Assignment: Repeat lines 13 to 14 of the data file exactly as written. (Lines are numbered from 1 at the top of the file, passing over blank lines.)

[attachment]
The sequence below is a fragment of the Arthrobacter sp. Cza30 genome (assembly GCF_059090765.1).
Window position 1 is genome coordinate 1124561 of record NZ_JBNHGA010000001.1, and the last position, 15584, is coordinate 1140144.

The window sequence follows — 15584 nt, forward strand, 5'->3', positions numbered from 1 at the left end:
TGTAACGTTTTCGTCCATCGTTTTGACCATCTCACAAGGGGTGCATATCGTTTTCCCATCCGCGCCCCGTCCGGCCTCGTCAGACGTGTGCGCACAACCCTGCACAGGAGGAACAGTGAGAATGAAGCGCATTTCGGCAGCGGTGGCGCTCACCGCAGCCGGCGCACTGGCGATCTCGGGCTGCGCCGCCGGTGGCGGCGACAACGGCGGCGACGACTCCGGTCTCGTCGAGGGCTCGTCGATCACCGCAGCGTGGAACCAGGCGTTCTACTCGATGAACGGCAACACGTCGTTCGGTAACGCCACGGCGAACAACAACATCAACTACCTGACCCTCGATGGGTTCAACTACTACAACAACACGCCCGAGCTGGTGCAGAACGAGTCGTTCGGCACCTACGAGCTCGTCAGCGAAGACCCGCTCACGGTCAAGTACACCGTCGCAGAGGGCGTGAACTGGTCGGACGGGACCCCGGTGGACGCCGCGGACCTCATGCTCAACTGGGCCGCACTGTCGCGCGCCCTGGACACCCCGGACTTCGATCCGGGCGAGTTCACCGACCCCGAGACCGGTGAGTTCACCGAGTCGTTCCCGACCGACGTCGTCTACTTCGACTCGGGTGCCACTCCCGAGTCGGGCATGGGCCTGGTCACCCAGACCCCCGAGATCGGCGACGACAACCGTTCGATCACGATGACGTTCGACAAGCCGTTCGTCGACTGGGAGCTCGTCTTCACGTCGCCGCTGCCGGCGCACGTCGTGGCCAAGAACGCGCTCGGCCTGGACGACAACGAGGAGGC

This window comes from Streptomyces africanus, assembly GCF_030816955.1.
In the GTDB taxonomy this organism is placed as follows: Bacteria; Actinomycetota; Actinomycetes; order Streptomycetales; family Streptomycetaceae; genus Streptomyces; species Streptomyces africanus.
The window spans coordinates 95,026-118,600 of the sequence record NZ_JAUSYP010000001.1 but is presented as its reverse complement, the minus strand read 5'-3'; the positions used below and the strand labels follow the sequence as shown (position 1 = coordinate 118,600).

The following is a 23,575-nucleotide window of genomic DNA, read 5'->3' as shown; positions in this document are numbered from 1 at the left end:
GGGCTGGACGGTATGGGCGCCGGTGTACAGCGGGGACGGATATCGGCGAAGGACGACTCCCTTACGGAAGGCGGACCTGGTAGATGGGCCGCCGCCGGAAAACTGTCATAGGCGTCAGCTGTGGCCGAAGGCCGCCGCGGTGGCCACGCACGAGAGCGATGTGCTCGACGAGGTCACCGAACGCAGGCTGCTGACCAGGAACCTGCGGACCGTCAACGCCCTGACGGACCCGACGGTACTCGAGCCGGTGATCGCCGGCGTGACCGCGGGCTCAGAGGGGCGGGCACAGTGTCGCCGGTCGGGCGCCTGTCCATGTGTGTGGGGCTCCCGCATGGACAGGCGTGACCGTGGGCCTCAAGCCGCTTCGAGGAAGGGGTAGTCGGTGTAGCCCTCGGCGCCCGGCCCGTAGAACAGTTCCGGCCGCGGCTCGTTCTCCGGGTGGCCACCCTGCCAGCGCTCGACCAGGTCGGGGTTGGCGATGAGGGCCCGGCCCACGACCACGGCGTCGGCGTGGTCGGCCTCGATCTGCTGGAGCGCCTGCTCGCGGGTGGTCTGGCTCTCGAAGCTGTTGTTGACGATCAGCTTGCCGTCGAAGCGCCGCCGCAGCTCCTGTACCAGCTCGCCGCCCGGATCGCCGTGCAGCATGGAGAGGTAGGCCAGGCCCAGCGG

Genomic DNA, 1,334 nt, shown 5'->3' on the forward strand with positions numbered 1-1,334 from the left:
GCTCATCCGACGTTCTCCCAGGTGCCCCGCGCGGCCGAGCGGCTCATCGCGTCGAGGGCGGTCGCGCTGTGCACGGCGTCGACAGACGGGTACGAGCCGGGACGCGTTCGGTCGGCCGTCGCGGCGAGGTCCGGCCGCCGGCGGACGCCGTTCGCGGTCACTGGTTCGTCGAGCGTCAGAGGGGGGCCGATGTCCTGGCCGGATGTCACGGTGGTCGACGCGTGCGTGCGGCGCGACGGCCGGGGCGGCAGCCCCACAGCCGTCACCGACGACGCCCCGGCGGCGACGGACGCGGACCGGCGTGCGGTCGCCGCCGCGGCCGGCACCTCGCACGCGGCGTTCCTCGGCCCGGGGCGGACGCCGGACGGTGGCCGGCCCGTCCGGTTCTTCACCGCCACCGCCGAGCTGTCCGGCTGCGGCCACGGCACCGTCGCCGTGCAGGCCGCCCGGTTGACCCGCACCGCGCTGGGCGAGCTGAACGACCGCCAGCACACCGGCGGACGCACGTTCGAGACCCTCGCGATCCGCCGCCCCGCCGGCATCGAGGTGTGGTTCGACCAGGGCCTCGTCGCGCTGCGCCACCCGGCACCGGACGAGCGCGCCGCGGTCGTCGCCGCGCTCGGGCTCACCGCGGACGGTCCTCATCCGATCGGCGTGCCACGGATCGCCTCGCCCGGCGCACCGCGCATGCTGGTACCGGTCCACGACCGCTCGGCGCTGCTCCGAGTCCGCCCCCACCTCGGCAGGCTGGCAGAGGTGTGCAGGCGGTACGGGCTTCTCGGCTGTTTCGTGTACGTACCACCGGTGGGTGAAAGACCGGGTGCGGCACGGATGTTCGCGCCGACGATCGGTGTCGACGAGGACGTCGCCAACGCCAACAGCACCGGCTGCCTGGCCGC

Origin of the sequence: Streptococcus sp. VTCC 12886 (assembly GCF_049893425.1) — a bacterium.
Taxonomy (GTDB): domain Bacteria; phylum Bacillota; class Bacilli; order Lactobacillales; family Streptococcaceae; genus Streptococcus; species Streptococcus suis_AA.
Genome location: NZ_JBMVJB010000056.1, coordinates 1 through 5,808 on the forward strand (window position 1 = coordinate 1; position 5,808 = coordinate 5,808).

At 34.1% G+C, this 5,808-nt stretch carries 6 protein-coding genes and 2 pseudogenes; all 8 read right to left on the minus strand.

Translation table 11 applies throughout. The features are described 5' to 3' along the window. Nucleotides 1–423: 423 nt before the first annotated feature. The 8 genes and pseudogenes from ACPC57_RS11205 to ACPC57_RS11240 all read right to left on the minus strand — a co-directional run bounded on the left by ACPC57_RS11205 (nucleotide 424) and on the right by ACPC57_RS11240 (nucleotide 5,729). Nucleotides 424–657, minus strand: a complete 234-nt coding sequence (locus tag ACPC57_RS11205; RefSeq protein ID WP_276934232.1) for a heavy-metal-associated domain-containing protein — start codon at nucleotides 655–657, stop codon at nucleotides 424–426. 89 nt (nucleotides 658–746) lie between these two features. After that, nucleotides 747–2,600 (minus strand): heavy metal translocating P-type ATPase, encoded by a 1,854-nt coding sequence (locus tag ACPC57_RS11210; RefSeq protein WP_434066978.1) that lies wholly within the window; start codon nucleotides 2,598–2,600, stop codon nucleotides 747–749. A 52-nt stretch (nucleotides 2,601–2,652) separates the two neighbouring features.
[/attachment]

Taxonomy (GTDB): domain Bacteria; phylum Bacillota; class Bacilli; order Lactobacillales; family Streptococcaceae; genus Streptococcus; species Streptococcus suis_AA.
Genome location: NZ_JBMVJB010000056.1, coordinates 1 through 5,808 on the forward strand (window position 1 = coordinate 1; position 5,808 = coordinate 5,808).